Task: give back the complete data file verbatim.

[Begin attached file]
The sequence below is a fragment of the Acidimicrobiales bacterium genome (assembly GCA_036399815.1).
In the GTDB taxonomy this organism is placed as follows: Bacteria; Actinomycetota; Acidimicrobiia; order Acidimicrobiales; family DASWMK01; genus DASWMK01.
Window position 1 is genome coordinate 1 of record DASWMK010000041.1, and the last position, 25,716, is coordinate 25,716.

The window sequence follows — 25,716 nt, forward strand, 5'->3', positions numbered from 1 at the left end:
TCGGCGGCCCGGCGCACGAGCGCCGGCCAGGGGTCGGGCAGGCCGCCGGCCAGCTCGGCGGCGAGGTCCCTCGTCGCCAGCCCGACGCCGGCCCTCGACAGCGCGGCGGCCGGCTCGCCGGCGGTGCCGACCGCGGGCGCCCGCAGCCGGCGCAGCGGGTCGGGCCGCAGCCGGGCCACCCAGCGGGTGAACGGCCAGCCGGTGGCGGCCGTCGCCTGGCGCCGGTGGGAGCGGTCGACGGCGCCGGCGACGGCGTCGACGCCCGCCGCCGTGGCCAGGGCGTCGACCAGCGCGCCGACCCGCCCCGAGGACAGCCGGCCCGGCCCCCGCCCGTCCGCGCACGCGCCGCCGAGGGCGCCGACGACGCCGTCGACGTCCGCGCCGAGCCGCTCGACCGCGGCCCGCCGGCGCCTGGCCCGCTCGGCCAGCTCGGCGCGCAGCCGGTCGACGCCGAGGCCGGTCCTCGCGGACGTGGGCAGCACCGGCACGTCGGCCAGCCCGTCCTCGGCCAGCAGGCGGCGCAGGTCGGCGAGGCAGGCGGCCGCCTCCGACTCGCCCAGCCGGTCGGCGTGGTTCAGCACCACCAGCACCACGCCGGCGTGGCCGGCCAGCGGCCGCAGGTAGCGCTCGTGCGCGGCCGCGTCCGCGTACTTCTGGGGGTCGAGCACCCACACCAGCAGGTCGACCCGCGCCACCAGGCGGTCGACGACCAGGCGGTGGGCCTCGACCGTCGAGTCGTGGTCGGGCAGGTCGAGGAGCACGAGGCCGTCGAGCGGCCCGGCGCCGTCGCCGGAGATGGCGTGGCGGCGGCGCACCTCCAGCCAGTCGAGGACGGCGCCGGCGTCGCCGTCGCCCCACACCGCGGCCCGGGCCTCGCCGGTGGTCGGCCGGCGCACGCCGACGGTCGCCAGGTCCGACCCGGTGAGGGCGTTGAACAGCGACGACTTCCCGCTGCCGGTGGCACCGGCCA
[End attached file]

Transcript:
The sequence below is a fragment of the Acidimicrobiales bacterium genome (assembly GCA_036399815.1).
In the GTDB taxonomy this organism is placed as follows: Bacteria; Actinomycetota; Acidimicrobiia; order Acidimicrobiales; family DASWMK01; genus DASWMK01.
Window position 1 is genome coordinate 1 of record DASWMK010000041.1, and the last position, 25,716, is coordinate 25,716.

The window sequence follows — 25,716 nt, forward strand, 5'->3', positions numbered from 1 at the left end:
TCGGCGGCCCGGCGCACGAGCGCCGGCCAGGGGTCGGGCAGGCCGCCGGCCAGCTCGGCGGCGAGGTCCCTCGTCGCCAGCCCGACGCCGGCCCTCGACAGCGCGGCGGCCGGCTCGCCGGCGGTGCCGACCGCGGGCGCCCGCAGCCGGCGCAGCGGGTCGGGCCGCAGCCGGGCCACCCAGCGGGTGAACGGCCAGCCGGTGGCGGCCGTCGCCTGGCGCCGGTGGGAGCGGTCGACGGCGCCGGCGACGGCGTCGACGCCCGCCGCCGTGGCCAGGGCGTCGACCAGCGCGCCGACCCGCCCCGAGGACAGCCGGCCCGGCCCCCGCCCGTCCGCGCACGCGCCGCCGAGGGCGCCGACGACGCCGTCGACGTCCGCGCCGAGCCGCTCGACCGCGGCCCGCCGGCGCCTGGCCCGCTCGGCCAGCTCGGCGCGCAGCCGGTCGACGCCGAGGCCGGTCCTCGCGGACGTGGGCAGCACCGGCACGTCGGCCAGCCCGTCCTCGGCCAGCAGGCGGCGCAGGTCGGCGAGGCAGGCGGCCGCCTCCGACTCGCCCAGCCGGTCGGCGTGGTTCAGCACCACCAGCACCACGCCGGCGTGGCCGGCCAGCGGCCGCAGGTAGCGCTCGTGCGCGGCCGCGTCCGCGTACTTCTGGGGGTCGAGCACCCACACCAGCAGGTCGACCCGCGCCACCAGGCGGTCGACGACCAGGCGGTGGGCCTCGACCGTCGAGTCGTGGTCGGGCAGGTCGAGGAGCACGAGGCCGTCGAGCGGCCCGGCGCCGTCGCCGGAGATGGCGTGGCGGCGGCGCACCTCCAGCCAGTCGAGGACGGCGCCGGCGTCGCCGTCGCCCCACACCGCGGCCCGGGCCTCGCCGGTGGTCGGCCGGCGCACGCCGACGGTCGCCAGGTCCGACCCGGTGAGGGCGTTGAACAGCGACGACTTCCCGCTGCCGGTGGCACCGGCCA